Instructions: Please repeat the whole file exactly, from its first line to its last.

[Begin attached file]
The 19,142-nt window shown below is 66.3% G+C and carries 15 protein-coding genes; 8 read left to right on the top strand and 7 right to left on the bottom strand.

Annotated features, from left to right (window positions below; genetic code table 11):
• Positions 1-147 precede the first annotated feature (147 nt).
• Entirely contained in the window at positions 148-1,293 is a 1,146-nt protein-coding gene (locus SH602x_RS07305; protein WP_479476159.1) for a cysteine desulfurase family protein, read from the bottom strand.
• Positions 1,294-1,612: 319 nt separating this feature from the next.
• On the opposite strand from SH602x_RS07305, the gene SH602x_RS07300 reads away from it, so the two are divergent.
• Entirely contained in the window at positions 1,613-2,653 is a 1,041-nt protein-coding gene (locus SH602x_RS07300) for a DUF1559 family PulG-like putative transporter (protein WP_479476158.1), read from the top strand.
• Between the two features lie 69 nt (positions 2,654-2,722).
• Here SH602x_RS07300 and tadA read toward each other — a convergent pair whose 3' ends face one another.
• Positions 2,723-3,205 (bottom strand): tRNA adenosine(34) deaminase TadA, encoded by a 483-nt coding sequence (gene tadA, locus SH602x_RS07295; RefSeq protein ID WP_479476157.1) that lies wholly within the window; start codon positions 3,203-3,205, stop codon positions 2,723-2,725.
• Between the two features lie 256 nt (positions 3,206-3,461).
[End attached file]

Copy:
The 19,142-nt window shown below is 66.3% G+C and carries 15 protein-coding genes; 8 read left to right on the top strand and 7 right to left on the bottom strand.

Annotated features, from left to right (window positions below; genetic code table 11):
• Positions 1-147 precede the first annotated feature (147 nt).
• Entirely contained in the window at positions 148-1,293 is a 1,146-nt protein-coding gene (locus SH602x_RS07305; protein WP_479476159.1) for a cysteine desulfurase family protein, read from the bottom strand.
• Positions 1,294-1,612: 319 nt separating this feature from the next.
• On the opposite strand from SH602x_RS07305, the gene SH602x_RS07300 reads away from it, so the two are divergent.
• Entirely contained in the window at positions 1,613-2,653 is a 1,041-nt protein-coding gene (locus SH602x_RS07300) for a DUF1559 family PulG-like putative transporter (protein WP_479476158.1), read from the top strand.
• Between the two features lie 69 nt (positions 2,654-2,722).
• Here SH602x_RS07300 and tadA read toward each other — a convergent pair whose 3' ends face one another.
• Positions 2,723-3,205 (bottom strand): tRNA adenosine(34) deaminase TadA, encoded by a 483-nt coding sequence (gene tadA, locus SH602x_RS07295; RefSeq protein ID WP_479476157.1) that lies wholly within the window; start codon positions 3,203-3,205, stop codon positions 2,723-2,725.
• Between the two features lie 256 nt (positions 3,206-3,461).